Hurricanes coach Rod Brind’Amour on having two goalies : ‘They both work well together’
For all that’s changed in the past year, since the Carolina Hurricanes gave Rod Brind’Amour the keys and told him to go build a team in his own image, one thing has not. From last year or the year before that or pretty much any year in recent years.
It’s May, and the Hurricanes aren’t sure right now who their starting goalie will be next fall. That’s the oldest story there is around here. The difference, of course, is that the Hurricanes approach things this time around from a position of strength.
If the default position is to bring back Petr Mrazek and Curtis McElhinney, both unrestricted free agents, that worked well enough last year. After all those years when people wondered what would happen if the Hurricanes got average to above-average goaltending, they got it. And got all the way to the conference finals, breaking a decade-long playoff drought in the process.
“As far as Curtis and Petr, we’re under the feeling that we’d like to have both of them back,” Hurricanes general manager Don Waddell said Tuesday. “Saying that, they both have the right to be unrestricted free agents. So we will begin shortly talking to their representation. But our goal would be to bring them both back if we could.”
The details get trickier, and in many ways are representative of the biggest challenge the Hurricanes face this summer: Finding areas for improvement without losing sight of what made them click this season. The situation in goal is exactly that, and the decision whether to keep things the same or try to get better is not an easy one.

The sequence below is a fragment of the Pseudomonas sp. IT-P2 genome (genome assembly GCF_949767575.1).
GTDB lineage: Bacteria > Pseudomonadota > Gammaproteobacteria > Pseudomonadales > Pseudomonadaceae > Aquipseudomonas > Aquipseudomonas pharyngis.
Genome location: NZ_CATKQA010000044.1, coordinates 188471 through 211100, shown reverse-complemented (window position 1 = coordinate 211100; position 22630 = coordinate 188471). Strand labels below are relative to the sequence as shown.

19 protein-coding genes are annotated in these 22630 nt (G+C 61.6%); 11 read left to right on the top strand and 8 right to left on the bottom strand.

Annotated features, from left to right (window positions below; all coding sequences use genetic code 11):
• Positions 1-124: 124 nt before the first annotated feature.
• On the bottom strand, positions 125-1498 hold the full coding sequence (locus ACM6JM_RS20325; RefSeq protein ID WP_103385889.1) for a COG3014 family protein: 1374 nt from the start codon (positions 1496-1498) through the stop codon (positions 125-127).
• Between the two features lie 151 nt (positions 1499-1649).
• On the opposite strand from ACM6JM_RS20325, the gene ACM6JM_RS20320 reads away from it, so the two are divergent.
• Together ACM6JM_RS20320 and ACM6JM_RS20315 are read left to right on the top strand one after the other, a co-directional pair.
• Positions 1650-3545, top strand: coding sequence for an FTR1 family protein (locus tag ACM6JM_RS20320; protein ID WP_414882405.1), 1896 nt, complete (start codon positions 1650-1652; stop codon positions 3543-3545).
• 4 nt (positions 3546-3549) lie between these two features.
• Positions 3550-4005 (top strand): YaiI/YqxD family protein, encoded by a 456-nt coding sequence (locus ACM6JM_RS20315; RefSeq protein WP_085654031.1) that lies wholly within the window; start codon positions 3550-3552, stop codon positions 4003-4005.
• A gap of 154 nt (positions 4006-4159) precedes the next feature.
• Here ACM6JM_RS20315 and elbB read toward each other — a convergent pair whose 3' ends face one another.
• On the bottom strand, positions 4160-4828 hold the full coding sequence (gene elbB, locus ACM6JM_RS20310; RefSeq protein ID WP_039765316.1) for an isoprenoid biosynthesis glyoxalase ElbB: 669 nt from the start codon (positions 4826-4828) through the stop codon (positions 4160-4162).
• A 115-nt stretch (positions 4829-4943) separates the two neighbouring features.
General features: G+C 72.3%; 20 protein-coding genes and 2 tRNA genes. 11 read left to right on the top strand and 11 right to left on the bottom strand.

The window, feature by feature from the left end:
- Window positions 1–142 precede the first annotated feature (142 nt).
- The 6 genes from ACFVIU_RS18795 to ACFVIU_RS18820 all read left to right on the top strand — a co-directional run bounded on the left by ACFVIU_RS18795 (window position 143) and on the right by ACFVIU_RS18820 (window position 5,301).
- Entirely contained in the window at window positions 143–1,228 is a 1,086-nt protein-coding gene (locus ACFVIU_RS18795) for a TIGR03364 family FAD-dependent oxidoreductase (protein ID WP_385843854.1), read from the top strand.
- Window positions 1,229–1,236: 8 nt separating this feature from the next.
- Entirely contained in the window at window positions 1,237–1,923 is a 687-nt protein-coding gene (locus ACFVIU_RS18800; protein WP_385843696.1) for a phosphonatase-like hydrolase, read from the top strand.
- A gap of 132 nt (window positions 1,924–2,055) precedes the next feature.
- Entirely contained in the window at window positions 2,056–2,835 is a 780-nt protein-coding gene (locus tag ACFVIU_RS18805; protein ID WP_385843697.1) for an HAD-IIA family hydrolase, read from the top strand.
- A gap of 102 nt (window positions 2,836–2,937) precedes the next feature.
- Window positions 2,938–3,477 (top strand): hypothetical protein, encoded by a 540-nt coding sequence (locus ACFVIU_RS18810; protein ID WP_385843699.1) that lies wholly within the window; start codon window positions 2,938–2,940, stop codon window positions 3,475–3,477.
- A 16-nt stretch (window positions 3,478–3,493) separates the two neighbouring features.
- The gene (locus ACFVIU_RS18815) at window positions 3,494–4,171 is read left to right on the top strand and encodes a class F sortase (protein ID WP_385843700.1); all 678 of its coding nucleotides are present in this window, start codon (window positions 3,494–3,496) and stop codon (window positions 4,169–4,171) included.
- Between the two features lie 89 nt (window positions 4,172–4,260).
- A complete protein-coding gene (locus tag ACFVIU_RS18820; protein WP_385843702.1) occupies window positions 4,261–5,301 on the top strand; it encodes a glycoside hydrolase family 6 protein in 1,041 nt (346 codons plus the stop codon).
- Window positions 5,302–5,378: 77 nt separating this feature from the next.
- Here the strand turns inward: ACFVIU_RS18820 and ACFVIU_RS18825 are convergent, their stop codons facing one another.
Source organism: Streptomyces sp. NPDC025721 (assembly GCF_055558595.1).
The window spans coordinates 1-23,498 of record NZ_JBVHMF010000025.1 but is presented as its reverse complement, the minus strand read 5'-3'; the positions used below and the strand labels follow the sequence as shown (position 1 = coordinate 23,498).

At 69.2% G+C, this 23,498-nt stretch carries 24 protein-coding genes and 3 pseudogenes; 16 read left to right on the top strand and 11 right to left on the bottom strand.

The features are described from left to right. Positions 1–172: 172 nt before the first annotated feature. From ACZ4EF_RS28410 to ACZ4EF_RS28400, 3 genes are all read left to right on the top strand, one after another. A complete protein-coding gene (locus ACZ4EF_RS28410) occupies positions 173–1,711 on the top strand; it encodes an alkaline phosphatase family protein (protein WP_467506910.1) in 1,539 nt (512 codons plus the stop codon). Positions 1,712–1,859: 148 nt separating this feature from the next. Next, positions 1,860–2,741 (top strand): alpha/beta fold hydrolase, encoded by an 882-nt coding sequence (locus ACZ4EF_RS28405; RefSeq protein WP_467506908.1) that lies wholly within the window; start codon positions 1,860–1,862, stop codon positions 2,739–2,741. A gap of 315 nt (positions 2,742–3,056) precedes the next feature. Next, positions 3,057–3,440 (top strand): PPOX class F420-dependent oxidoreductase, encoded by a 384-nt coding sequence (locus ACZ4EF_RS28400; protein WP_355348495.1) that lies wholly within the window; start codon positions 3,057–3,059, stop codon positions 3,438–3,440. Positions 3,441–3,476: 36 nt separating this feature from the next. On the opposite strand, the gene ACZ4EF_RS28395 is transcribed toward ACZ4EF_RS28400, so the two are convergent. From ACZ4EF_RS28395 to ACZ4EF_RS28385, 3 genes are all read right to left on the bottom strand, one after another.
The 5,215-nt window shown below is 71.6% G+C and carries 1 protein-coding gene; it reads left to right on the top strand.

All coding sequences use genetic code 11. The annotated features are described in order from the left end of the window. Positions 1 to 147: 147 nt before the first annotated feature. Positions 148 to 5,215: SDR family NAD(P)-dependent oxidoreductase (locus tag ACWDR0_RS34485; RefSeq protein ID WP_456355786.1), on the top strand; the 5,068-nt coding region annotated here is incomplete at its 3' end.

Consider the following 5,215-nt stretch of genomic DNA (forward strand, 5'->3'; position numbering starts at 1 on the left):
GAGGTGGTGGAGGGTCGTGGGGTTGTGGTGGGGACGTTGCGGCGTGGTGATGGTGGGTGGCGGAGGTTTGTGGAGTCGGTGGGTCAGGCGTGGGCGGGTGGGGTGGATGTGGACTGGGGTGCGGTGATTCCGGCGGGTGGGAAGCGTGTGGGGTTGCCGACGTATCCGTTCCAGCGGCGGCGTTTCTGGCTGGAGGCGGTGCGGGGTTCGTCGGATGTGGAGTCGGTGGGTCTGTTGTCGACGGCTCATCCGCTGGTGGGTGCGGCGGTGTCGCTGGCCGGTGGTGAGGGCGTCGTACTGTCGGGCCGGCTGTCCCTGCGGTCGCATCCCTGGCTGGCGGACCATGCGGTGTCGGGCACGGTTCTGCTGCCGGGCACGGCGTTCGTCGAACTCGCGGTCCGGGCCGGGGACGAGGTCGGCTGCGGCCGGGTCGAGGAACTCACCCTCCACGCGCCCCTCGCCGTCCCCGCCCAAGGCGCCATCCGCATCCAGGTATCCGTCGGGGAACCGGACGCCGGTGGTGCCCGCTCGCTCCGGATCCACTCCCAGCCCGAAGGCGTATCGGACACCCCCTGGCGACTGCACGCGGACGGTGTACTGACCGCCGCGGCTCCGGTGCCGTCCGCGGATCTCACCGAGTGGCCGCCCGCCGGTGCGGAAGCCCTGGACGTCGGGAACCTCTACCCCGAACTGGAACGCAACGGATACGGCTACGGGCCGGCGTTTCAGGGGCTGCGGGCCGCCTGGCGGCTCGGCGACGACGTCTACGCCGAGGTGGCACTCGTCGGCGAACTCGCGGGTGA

First, there’s the matter of Scott Darling, whose contract the Hurricanes will try to move before they have to engage in a costly buyout. If there’s a team flush with cash to pay Darling’s buyout – $5.9 million over the next three years – there might be a cap-eating contract the Hurricanes could take in return. Either way, the Hurricanes are ready to turn the page on Darling, who two summers ago was put forward as the answer to the same situation the Hurricanes are in now.
Then there’s Alex Nedeljkovic, who’s done just about everything he can to prove himself in the AHL. The Hurricanes used a second-round pick on him, and it’s time to see what he can do in the NHL on a semi-regular basis. Waddell indicated Tuesday that because Nedeljkovic can still move freely between the AHL and NHL for one more season, there’s no urgency, but Nedeljkovic has earned a shot, and the Hurricanes have to be careful what message they send to their other prospects if he cools his heels in Charlotte.
But the bigger questions involve the two goalies who shared the load and carried the Hurricanes into the playoffs. With Mrazek, it’s less about whether the Hurricanes want to bring him back than whether they can find common ground on a contract and with McElhinney, it’s less about whether the Hurricanes want to bring him back than whether they want to bring in a 1A-type goalie as a free agent to compete for the starting job.
Given Mrazek’s somewhat erratic history, the Hurricanes would prefer a shorter term, of two or three years. Mrazek might be able to get a longer-term deal elsewhere on the strength of this season. Mrazek’s future with the Hurricanes will hinge on those negotiations.
If Mrazek returns, the Hurricanes like McElhinney as a backup, but it may make more sense to turn that role over to Nedeljkovic or someone who can compete with Mrazek and potentially carry a heavier workload. There may even be a status-quo scenario where the Hurricanes carry all three goalies.
If Mrazek were to depart, the current class of free-agent goalies isn’t all that appealing – Semyon Varlamov is the top name on the list, assuming Sergei Bobrovsky is Florida-bound and Robin Lehner re-signs on the Island – but no one was that excited about Mrazek or Lehner last season, either.
The Hurricanes’ goalie tandem next season could be any combination of Mrazek, McElhinney, Nedeljkovic or a free agent like Varlamov, and that’s not taking any potential trades into account.
It’s a familiar position for the Hurricanes, but in years past their goaltending was a mystery because of a lack of options. This time it’s because they have several.